A Citizen Science Project undertaken by Ivan Borroto Rodriguez, M.S., Xochitl Ayon Guemes, M.S., and Frances Garcia Jimenez, M.S.
June 5th 2011, World Environment Day, was the last day of the great journey, full of fantastic experiences, that the workshop “The trees, the birds of the city and I” represented for all participants. This Citizen Science workshop was the first one of its kind to take place at the National Museum of Natural History in Cuba. Twenty-five 7th graders from the middle school José Martí in Havana Vieja participated in the sessions, which started in December, 2010.
During seven months, we all focused in discovering what types of bird and how many of each type are found in the trees in our city. During our journey, we strove to stimulate the participants’ research skills, to encourage them to gather useful information about the natural history of some birds and trees in the city and their possible relationship to each other, as well as to inspire them to actively spread out such knowledge in their communities.
Our project had two stages: the first one was classroom-based and during this stage the participants established an environment of trust and collaboration, at the same time that they acquired the knowledge and training needed to monitor the bird populations. In the second stage, they carried out the monitoring sessions, gathering of data, analysis and discussion of the results. In both stages, the kids lead the way.
The monitoring sessions were done at two parks, located very close to the Museum: Plaza de Armas and Plaza La Maestranza. Both are in Havana Vieja’s Historical Downtown. The sessions took place on a monthly basis, from February to May of 2011. During the sessions, the participants conducted individual observations on four trees each from six different species, with the goal of observing and describing the growth phases of leaves, buds, flowers and fruits. These twenty-four trees were observed for ten minutes each time, to allow the kids to see the variety of bird species and the number of birds per specie that use each type of tree.
The species of trees that were monitored were: kapok (Ceiba pentandra [L.] Gaertn.), Almond (Terminalia catappa L.), red Flamboyant (Delonix regia (Bojer) Raf.), yellow Flamboyant (Peltophorum pterocarpum (DC.) Backer & K. Heyne), Weeping Fig (Ficus benjamina L.) y Antilles calophyllum (Calophyllum antillanum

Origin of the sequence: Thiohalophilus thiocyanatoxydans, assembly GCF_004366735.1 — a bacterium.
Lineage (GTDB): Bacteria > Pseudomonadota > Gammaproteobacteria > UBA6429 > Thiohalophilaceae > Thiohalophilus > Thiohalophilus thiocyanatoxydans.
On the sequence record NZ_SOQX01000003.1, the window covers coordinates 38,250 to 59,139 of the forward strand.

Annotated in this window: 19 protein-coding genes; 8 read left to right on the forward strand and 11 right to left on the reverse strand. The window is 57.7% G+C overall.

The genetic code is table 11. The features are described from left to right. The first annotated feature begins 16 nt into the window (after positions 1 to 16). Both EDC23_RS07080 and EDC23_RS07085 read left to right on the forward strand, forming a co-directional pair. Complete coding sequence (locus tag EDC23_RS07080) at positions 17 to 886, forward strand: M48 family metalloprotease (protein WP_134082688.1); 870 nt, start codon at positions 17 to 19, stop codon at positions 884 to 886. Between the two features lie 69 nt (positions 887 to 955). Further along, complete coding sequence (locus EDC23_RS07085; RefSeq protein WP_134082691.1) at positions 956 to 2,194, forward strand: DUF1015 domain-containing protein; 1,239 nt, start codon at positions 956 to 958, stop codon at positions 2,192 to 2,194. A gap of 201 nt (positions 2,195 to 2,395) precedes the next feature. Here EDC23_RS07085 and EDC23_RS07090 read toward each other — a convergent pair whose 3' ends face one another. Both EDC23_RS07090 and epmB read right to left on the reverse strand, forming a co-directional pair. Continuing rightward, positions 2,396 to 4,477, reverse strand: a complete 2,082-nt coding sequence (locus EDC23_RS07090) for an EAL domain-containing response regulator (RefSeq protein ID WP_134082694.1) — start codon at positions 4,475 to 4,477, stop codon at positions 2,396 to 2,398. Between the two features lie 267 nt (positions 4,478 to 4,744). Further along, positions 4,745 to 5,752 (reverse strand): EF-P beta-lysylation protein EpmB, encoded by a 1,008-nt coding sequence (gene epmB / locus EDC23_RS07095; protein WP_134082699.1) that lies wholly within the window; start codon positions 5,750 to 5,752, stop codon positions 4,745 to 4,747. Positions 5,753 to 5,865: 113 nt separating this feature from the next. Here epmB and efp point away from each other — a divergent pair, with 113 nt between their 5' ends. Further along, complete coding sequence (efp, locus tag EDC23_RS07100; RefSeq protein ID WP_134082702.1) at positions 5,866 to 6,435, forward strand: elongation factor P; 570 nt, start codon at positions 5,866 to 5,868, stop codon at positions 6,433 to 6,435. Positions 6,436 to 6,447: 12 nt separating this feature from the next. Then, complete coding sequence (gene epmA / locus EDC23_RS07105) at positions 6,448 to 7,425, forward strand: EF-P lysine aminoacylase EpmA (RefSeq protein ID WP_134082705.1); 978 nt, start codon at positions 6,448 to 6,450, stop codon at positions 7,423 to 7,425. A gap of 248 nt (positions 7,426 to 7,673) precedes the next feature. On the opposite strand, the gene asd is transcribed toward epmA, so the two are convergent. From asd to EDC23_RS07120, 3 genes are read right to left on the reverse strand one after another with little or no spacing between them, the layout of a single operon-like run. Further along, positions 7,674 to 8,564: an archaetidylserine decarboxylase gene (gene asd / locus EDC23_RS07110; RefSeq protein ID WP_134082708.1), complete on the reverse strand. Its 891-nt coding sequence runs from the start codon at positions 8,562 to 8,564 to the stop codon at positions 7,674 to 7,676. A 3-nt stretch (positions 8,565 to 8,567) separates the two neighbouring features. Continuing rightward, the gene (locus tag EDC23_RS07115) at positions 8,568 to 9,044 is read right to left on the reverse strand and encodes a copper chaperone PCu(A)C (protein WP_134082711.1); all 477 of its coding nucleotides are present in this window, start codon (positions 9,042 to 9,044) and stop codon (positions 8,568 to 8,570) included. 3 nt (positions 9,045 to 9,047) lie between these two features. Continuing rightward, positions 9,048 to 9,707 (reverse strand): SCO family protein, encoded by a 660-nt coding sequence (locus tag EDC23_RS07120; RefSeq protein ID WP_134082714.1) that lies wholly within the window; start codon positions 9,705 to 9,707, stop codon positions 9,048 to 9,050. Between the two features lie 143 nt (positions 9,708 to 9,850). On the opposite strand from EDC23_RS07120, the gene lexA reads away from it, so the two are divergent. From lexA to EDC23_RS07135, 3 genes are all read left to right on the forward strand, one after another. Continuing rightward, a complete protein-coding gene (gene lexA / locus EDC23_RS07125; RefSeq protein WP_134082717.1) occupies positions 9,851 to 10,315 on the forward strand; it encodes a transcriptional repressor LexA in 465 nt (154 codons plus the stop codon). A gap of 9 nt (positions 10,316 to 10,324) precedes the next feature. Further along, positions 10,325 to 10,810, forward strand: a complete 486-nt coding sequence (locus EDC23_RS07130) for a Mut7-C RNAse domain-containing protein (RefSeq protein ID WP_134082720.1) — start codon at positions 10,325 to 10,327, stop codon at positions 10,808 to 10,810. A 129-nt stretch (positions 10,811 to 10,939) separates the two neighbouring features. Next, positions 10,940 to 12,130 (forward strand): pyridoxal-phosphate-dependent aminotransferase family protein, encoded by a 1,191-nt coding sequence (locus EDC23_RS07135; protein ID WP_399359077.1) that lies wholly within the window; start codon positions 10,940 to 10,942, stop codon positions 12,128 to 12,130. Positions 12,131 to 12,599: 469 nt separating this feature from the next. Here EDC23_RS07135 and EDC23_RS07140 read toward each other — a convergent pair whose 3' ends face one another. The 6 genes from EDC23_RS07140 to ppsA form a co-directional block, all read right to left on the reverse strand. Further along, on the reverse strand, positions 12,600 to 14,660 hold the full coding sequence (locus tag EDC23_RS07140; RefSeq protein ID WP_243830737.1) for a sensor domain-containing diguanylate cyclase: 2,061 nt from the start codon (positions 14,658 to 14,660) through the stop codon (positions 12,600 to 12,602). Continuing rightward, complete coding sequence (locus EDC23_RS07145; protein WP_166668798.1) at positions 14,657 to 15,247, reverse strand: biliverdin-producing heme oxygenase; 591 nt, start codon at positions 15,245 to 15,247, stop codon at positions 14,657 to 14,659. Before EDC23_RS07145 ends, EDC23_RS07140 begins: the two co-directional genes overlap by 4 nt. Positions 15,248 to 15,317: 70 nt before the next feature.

Para facilitar el acopio de los datos, los niños contaron con: miniguía confeccionada para el proyecto con las aves más frecuentes de la Ciudad de la Habana, elaborado a partir de las ilustraciones tomadas de “A Guide to the Birds of the West Indies”, cortesía de Herbert-Raffaelle; planilla para recoger información y mini-mapas de los parques para facilitar la localización de los árboles, ambos diseñados intencionalmente para el proyecto.
The children used a mini-guide, which had illustrations of the most common birds in the city of Havana; the illustrations were copied from “A guide to the Birds of the West Indies” with permission granted by Herbert-Raffaelle; a form to write down the information and maps of the parks to ensure they could easily find the trees. All were custom made for this project.
After participating in this workshop, the kids learned about the environment and its preservation, reinforcing the knowledge acquired at school regarding the diversity and interrelationship of all living creatures. They also developed skills such as observation and data gathering, processing and analysis. The kids were able to use both logical-reflective and creative thinking, which are crucial for scientific work; they created and presented reports with basic statistics, tables and graphs.
It was very interesting for the kids to “discover” the growth phases of leaves, flowers, buds and fruits on the trees as well as noticing the different species of birds that normally live in cities and the behaviors that they displayed during the monitoring sessions. All of this is normally unnoticed by the city dweller; however, it represents essential information for preservation programs focused on the local biodiversity.
The time the kids spent participating in activities allowed them to learn while expressing their personality traits, and this was one of the main reasons they were interested in the workshop. The activities were monitored to assure that they fulfilled the requirements to be used for a citizen science project.
It was very interesting to compare the drawings a “city tree” made by the children at the beginning of the workshop with the drawings made at the end: while the trees were similar, the final drawings also contained birds, people and signs of human activity. Bird songs were also present, represented as musical notes, meaning that the kids were paying attention and training their ear to listen for the bird calls and songs.